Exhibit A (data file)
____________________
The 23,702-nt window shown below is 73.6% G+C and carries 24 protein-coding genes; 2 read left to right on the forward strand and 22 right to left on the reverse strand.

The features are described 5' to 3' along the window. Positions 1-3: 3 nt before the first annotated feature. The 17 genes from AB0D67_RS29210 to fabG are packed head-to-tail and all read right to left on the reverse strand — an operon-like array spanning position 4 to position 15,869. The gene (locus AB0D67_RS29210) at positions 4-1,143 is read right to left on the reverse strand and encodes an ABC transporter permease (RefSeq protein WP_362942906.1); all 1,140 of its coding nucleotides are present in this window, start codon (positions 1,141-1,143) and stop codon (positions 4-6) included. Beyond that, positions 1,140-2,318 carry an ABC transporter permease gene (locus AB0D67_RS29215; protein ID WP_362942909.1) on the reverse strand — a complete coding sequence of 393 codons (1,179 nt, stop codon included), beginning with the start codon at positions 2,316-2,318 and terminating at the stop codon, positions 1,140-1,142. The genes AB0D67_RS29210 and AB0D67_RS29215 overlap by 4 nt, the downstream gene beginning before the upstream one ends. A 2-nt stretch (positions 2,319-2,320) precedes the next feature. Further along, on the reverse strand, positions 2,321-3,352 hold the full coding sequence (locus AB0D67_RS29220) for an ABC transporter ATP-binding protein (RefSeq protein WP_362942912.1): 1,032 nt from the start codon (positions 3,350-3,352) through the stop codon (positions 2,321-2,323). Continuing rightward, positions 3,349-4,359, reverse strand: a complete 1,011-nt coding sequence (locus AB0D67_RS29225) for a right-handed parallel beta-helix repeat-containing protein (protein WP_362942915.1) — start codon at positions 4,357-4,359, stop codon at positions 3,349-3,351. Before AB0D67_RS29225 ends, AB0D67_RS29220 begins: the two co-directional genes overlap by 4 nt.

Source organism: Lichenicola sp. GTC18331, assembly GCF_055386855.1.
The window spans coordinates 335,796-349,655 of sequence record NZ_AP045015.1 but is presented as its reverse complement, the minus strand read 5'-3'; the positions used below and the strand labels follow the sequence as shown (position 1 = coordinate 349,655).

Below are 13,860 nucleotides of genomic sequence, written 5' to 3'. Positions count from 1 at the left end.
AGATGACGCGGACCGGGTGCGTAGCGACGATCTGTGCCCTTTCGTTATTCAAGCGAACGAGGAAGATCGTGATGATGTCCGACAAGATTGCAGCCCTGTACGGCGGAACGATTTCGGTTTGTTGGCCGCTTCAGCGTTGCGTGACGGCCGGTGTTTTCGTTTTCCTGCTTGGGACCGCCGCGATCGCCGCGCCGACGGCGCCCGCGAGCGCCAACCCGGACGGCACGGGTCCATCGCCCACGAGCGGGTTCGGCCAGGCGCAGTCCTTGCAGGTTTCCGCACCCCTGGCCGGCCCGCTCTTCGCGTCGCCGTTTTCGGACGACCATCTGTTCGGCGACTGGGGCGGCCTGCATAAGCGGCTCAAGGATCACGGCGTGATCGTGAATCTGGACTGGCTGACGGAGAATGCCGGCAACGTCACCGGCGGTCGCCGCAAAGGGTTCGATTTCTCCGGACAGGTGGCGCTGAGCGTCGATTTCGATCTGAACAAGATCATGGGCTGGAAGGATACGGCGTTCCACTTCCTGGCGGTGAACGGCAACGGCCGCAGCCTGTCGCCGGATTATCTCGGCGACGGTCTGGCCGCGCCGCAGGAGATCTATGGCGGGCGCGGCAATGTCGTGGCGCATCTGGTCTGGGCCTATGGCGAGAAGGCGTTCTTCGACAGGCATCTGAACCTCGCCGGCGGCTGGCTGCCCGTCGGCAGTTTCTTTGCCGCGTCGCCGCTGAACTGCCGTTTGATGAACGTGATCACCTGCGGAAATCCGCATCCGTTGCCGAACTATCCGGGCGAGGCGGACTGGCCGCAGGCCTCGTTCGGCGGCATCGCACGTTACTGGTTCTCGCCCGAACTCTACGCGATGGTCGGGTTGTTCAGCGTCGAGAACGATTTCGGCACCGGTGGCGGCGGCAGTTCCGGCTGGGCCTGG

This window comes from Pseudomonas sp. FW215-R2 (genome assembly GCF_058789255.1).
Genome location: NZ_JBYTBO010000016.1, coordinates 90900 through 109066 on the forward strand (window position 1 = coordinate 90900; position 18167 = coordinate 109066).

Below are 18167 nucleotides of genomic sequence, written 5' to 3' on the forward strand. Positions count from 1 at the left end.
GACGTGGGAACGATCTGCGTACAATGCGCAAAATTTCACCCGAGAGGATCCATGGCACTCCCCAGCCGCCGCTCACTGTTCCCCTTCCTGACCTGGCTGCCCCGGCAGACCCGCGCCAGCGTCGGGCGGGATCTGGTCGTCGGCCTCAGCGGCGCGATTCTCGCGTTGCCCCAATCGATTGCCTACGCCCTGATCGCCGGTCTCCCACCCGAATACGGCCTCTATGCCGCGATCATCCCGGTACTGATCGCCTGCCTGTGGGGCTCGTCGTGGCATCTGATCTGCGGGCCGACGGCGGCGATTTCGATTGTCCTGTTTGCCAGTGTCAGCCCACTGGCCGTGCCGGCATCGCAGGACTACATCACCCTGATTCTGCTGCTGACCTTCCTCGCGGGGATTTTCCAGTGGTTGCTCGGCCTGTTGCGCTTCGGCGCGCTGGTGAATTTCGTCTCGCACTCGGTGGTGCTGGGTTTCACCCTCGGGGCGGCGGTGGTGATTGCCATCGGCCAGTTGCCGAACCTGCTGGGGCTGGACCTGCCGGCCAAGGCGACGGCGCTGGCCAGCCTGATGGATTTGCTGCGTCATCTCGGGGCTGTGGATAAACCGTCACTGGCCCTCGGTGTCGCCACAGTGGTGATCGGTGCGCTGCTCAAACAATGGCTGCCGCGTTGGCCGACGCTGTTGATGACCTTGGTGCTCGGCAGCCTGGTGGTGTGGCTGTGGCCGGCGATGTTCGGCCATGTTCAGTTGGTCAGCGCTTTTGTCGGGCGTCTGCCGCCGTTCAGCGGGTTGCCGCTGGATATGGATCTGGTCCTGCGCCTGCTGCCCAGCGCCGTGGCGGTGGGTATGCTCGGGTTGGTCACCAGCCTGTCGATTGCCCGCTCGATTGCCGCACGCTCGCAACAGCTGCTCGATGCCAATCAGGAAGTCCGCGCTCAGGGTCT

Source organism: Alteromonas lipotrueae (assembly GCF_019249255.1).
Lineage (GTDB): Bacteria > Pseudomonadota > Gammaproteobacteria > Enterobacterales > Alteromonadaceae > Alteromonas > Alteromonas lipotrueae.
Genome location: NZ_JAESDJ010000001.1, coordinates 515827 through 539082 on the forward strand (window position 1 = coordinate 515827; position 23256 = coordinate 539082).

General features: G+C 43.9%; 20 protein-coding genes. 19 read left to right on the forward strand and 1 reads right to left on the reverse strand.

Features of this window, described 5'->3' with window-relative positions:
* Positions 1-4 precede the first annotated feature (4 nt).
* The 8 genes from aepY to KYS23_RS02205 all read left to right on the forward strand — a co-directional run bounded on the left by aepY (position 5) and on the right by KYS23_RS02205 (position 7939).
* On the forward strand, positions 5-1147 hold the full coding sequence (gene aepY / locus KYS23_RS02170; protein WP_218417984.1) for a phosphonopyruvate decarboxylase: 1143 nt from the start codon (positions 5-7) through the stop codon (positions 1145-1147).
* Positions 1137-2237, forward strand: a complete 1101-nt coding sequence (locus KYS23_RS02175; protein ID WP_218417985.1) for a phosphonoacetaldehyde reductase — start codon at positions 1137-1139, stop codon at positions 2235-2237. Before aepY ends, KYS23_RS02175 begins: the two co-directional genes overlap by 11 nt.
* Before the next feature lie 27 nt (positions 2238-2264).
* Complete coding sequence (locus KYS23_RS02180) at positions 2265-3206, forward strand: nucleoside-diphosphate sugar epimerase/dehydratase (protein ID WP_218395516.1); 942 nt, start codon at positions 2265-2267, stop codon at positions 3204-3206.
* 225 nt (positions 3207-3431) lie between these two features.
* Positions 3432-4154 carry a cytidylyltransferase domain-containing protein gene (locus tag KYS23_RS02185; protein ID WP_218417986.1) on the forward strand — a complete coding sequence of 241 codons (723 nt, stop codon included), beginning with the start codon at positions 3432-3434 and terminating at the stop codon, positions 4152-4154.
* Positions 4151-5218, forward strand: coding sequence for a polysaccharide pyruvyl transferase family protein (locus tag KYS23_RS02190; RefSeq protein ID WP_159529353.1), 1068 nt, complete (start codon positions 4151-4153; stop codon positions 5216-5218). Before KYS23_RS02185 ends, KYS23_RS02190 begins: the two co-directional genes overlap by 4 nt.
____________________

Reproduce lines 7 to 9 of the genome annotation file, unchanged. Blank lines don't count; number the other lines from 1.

This window comes from Pseudomonas sp. FW215-R2 (genome assembly GCF_058789255.1).
Genome location: NZ_JBYTBO010000016.1, coordinates 90900 through 109066 on the forward strand (window position 1 = coordinate 90900; position 18167 = coordinate 109066).

Below are 18167 nucleotides of genomic sequence, written 5' to 3' on the forward strand. Positions count from 1 at the left end.